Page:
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IRS Reporting for a Foreign Charity

Canadian Tax Highlights
August 2015

Originally published in Canadian Tax Highlights, Volume 23, Number 8, August 2015. Reprinted with permission.

If a foreign charity invests in the United States and earns US source investment income, a 30 percent withholding tax may be imposed at source unless an exemption applies under the US Internal Revenue Code or a tax treaty. In order to claim a withholding tax exemption, the foreign charity must provide the US withholding agent (the US investment firm that pays the income to the charity) with either IRS form W-8BEN-E (“Certificate of Status of Beneficial Owner for United States Tax Withholding and Reporting (Entities)”) or IRS form W-8EXP (“Certificate of Foreign Government or Other Foreign Organization for United States Tax Withholding and Reporting”). The different versions of form W-8 are generally used for various US withholding tax purposes, including the new FATCA withholding tax regime.

Form W-8 is intended to provide the withholding agent that pays the US-source income with information to confirm whether US withholding taxes apply to the payment of the investment income to the charity. Even though the charity may be tax exempt under the domestic law of the jurisdiction in which it was formed, any US-source income paid to the charity may still be subject to US tax unless the charity obtains US tax-exempt status by applying to the IRS or by obtaining a legal opinion from US counsel. Alternatively, the charity may qualify for an exemption under a tax treaty such as the Canada-US treaty.

Forms W-8BEN-E and W-8EXP frequently cause confusion for a foreign charity that receives US-source income. Withholding agents often assume that a foreign charity should complete form W-8EXP to claim a withholding tax exemption. However, most often the charity may choose either form to avoid the otherwise required 30 percent withholding tax on investment income.

Form W-8BEN-E is used if the charity claims an exemption from withholding under a tax treaty (such as the Canada-US treaty). Form W-8EXP is used if the charity claims a withholding tax exemption as a tax-exempt organization as defined in Code section 501(c)(3). If the charity chooses to file form W-8EXP(and not form W-8BEN-E), it must either (1) certify that it received tax-exempt status from the IRS or (2) include an opinion from US counsel concluding that the charity meets the requirements of section 501(c)(3). The charity must also provide an affidavit with sufficient financial data to show that the charity is not, under IRS rules, a private foundation. It is generally easier and less costly to claim a treaty exemption than it is to apply to the IRS for exempt status or obtain a legal opinion from US counsel. Nevertheless, some withholding agents request that the organization provide form W-8EXP.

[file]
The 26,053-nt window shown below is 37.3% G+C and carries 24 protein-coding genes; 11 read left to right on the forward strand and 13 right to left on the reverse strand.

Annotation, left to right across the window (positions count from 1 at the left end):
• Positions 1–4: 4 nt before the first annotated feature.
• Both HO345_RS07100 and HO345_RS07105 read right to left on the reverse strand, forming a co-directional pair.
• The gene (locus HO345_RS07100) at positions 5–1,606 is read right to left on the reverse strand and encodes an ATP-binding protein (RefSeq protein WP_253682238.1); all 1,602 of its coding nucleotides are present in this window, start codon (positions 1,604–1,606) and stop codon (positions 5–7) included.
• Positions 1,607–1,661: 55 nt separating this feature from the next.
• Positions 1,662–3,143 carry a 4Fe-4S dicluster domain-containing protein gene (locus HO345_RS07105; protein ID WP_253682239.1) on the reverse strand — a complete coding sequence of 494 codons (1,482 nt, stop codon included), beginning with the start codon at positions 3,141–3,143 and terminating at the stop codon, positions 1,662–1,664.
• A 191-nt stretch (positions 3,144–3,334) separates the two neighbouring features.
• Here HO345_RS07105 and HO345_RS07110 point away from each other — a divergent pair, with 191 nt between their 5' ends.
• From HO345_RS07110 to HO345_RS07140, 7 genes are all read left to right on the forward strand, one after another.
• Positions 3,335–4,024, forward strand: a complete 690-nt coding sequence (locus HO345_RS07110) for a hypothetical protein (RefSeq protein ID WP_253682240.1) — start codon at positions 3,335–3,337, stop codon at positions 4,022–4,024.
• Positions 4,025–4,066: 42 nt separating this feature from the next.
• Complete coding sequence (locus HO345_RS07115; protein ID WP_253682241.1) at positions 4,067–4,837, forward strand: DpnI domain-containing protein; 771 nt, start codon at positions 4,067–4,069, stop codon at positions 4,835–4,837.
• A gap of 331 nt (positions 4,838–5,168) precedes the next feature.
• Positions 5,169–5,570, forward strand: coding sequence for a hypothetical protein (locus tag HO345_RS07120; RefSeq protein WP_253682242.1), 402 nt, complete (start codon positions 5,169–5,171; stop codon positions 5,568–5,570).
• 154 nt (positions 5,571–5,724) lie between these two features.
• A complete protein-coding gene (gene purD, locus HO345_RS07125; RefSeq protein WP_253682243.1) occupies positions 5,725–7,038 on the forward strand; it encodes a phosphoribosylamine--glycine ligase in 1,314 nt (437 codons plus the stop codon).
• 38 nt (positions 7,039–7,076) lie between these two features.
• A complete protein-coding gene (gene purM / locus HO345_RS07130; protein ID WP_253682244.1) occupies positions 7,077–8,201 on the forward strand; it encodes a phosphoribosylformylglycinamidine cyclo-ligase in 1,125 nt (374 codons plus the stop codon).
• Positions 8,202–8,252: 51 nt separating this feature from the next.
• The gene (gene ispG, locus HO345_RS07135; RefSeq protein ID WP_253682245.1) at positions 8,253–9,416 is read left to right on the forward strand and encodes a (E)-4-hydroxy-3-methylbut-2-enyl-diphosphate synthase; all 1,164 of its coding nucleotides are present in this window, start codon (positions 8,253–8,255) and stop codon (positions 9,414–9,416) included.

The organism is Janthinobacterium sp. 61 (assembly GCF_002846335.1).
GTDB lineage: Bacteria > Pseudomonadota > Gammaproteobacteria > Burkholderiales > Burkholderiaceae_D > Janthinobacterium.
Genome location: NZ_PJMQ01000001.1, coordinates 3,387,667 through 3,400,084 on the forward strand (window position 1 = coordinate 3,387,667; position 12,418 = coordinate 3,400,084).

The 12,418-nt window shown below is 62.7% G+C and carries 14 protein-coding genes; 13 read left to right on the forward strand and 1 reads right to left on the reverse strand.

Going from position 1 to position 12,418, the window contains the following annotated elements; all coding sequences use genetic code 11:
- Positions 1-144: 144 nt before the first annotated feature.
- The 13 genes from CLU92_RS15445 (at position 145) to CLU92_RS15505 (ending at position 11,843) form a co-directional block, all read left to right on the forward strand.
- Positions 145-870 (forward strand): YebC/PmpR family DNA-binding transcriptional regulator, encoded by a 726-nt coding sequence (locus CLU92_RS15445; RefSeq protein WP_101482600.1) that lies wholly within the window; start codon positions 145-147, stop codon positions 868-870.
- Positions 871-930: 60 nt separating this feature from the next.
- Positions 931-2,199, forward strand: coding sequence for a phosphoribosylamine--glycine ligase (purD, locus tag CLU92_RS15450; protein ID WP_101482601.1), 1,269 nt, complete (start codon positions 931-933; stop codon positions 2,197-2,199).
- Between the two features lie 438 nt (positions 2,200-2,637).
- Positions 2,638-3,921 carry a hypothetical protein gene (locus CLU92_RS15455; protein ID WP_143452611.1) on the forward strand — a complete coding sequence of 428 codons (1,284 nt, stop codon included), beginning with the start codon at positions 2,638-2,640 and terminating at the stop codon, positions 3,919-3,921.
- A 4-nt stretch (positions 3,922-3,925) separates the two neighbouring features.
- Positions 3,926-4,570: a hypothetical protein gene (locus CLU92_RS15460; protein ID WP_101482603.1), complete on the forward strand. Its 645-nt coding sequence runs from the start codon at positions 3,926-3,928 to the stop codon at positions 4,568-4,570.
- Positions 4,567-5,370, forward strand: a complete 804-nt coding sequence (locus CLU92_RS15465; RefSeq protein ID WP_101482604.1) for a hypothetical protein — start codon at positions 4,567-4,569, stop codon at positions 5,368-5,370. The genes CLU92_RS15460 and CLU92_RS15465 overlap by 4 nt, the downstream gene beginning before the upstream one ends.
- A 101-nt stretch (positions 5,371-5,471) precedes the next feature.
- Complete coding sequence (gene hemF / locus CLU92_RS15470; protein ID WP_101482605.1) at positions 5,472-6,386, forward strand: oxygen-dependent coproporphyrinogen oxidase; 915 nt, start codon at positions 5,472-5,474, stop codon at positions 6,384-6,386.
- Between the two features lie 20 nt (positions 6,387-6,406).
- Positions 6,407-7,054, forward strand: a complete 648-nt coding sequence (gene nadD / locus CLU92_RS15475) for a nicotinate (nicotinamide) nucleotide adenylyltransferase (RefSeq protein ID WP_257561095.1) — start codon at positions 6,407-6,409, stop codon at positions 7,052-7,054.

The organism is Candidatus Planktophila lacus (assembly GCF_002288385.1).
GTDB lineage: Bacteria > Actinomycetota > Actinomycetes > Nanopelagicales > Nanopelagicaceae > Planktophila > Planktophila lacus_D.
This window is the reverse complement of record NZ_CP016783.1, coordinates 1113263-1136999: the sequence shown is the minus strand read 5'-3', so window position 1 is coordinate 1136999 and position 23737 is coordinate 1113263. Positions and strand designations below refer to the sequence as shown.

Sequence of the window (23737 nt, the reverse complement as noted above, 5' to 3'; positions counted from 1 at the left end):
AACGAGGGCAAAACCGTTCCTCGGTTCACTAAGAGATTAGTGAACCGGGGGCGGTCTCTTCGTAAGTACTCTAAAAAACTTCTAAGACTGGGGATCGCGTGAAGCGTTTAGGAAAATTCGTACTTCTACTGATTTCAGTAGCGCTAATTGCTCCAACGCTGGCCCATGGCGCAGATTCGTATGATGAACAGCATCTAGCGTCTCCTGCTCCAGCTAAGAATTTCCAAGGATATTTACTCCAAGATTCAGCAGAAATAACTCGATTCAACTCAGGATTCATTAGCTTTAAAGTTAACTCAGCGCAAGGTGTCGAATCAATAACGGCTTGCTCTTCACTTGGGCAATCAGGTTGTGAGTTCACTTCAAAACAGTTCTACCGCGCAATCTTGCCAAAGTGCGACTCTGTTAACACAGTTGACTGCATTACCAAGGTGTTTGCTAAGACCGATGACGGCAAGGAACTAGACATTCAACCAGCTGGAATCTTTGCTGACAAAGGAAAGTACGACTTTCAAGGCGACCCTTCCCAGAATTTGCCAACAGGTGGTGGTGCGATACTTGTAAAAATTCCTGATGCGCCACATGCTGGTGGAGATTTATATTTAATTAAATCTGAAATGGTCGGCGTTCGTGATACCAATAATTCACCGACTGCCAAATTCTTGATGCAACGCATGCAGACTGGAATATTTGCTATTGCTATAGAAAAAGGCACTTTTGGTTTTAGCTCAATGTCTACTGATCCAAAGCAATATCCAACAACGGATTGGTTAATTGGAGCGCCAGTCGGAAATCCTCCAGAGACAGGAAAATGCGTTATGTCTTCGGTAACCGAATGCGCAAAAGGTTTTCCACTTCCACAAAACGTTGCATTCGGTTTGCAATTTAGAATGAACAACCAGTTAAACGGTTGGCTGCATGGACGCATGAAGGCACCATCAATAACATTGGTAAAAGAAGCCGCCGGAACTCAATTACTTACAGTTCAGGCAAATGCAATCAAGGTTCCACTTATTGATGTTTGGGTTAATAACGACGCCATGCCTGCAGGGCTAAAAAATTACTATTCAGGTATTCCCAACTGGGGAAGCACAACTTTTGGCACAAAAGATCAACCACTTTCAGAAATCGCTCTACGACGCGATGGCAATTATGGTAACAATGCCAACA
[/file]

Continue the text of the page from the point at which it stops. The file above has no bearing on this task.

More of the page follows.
In addition to using a form W-8 to claim a withholding tax exemption under a treaty or the Code, a foreign charity may also need to certify its FATCA status on a form W-8. This area is also complicated for many foreign charities because the form contains various FATCA statuses to choose from and because the Canada-US intergovernmental agreement (IGA) and the US Treasury regulations sometimes provide inconsistent definitions. For example, the US Treasury regulations characterize a non-profit organization (NPO) as an “excepted NFFE” for FATCA purposes, but the Canada-US IGA characterizes an NPO as an “active NFFE.” Either status should provide an exemption from FATCA withholding, but it is often not clear which definition is operative.

Form W-8 is not filed with the IRS, but it must still be accurately completed and provided to the withholding agent to avoid US withholding tax on the income paid to the charity. If a foreign charity does not provide the form to its withholding agent or provides an inaccurate form, the withholding agent may withhold 30 percent tax at source. FATCA withholding may also apply if a form W-8 is not provided.

A foreign charity may also need to file a US income tax return. There is no IRS counterpart to form 1120-F (“U.S. Income Tax Return of a Foreign Corporation”) for a foreign charity. Forms 990 (“Return of Organization Exempt from Income Tax”) and 990-PF (“Return of a Private Foundation”) must be used if a foreign charity is required to file a US return.

Canadian practitioners should be aware of the intricacies of the IRS compliance rules for foreign charities. If a Canadian charity earns US-source income or has other US activities, careful consideration should be given to which IRS forms are required.